By Nestor E. Arellano
While an increasing number of Canadian companies are opting for an outsourcing model, a recent study suggests these organizations have varied experiences, depending on what it is they outsource.
For instance, when it comes to business process outsourcing (BPO), companies polled reported a level of satisfaction “slightly under 50 percent,” according to the study report from the Centre for Outsourcing Research and Education (CORE), a Toronto-based nonprofit industry organization. “Some organizations reported significant dissatisfaction with outcomes from their BPO initiatives,” the CORE report said.
With information technology outsourcing (ITO) as well as application development and maintenance (ADM) outsourcing it was quite a different story. The satisfaction rate for these was in the 75 percent to 85 percent range.
“Organizations are satisfied with their IT-related outsourcing initiatives, but are still struggling with BPO,” said John Simke, president, CORE. He attributes the disappointment with BPO to the field’s relative immaturity and complexity.
This is a view shared by Bill Martorelli, principal analyst, Forrester Research Inc., Cambridge, Mass. He says inexperience is the main reason many companies’ have negative experiences with BPO. “ITO has been around for a long time and is well established. BPO is less well understood and has a lot of volatility.”
Martorelli said it was only recently that companies began outsourcing processes such as those involving human resources, finance, accounting, claims and mortgages. As firms and outsourcing service providers gain more experience and develop best practices the problems will be resolved, the Forrester analyst said.
The CORE report also points to a noticeable change in the main drivers of outsourcing. While cost reduction is still important, other factors are also influencing the decision to outsource, the report says. Companies, it notes, are now searching for providers with “world-class capabilities” and “enhanced core process abilities.”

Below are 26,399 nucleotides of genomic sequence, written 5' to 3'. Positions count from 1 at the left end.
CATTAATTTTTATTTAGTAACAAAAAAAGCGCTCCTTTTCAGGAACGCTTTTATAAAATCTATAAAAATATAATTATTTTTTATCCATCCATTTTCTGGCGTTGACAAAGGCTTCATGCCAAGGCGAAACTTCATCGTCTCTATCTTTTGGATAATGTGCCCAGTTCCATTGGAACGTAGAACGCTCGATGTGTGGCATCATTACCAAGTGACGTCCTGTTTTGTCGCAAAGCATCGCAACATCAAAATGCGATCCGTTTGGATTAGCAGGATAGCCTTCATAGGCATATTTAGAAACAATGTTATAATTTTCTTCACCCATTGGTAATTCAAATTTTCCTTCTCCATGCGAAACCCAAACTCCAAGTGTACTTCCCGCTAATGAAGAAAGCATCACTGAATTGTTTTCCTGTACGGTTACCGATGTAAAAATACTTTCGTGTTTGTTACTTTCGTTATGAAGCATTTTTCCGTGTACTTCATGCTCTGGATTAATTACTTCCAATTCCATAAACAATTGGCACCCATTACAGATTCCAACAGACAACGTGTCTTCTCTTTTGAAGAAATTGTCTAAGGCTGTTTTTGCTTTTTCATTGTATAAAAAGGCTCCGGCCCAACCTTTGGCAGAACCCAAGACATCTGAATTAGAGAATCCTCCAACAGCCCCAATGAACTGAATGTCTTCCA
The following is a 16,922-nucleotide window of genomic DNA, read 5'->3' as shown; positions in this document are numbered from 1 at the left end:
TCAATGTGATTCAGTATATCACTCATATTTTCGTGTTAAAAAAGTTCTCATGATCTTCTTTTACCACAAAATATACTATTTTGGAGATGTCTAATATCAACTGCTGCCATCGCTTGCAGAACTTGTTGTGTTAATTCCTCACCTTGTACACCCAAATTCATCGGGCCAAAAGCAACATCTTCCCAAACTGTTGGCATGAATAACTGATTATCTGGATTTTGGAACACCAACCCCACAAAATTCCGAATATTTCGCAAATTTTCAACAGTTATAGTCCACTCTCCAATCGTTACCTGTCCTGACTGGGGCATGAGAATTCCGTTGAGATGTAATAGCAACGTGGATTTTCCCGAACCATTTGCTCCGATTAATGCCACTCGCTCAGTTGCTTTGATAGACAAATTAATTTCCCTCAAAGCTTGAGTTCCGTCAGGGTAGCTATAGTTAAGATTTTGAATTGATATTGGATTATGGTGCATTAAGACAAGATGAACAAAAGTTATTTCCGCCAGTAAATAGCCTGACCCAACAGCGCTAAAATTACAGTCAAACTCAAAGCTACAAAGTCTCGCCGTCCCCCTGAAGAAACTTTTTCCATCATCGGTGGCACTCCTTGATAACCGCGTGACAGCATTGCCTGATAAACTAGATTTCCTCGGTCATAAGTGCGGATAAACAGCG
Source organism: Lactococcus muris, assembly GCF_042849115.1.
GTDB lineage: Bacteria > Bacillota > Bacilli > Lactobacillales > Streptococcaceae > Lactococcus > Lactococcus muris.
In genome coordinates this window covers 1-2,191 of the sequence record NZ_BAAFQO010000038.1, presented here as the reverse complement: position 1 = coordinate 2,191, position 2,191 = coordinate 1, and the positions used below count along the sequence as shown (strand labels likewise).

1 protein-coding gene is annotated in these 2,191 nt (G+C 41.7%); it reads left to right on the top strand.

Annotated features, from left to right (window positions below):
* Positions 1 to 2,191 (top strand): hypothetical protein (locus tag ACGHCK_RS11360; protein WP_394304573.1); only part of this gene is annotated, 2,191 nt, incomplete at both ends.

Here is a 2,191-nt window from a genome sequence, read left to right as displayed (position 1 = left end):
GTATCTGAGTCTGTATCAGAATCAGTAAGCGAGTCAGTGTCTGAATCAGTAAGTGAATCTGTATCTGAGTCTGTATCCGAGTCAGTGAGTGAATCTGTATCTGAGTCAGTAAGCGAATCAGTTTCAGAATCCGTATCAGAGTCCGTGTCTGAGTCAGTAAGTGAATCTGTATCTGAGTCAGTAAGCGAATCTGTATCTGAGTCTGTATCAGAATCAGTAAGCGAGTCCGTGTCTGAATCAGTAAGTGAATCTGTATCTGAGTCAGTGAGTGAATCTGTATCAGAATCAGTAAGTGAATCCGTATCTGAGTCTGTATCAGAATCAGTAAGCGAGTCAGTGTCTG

Other results sought include: product or process innovation, service and product quality improvement, cost avoidance and the ability to focus on core business activities.
Increasingly, organizations are also evaluating service providers based on their ability to “partner effectively” rather than their technical competence and ability to deliver service. “Companies realize that in five to 10-year contracts, particularly in BPO, a strong relationship that enhances adaptation to change [is] more important than technical competence,” according to CORE.
Globally, Martorelli noted, organizations are also moving away from huge, singular outsourcing contracts. “Some firms are revisiting their large contracts and breaking them up among smaller providers to minimize risk and obtain flexibility,” said Martorelli.
The CORE survey confirms that this is indeed the case. It says several Canadian organizations polled reported they had numerous outsourcing agreements, “in some cases over 100.”
To maximize outsourcing benefits, CORE suggested companies should clearly define governance requirements and assign senior executives to oversee the management of outsourcing relationships. Organization should also develop best practices for managing and measuring the various stages of a contract’s life cycle.
CORE said some companies are also putting emphasis on the leadership capabilities within the outsourced service provider and incorporating risk-reward provisions in contracts as incentives for better performance.
This article originally appeared in ITWorld Canada.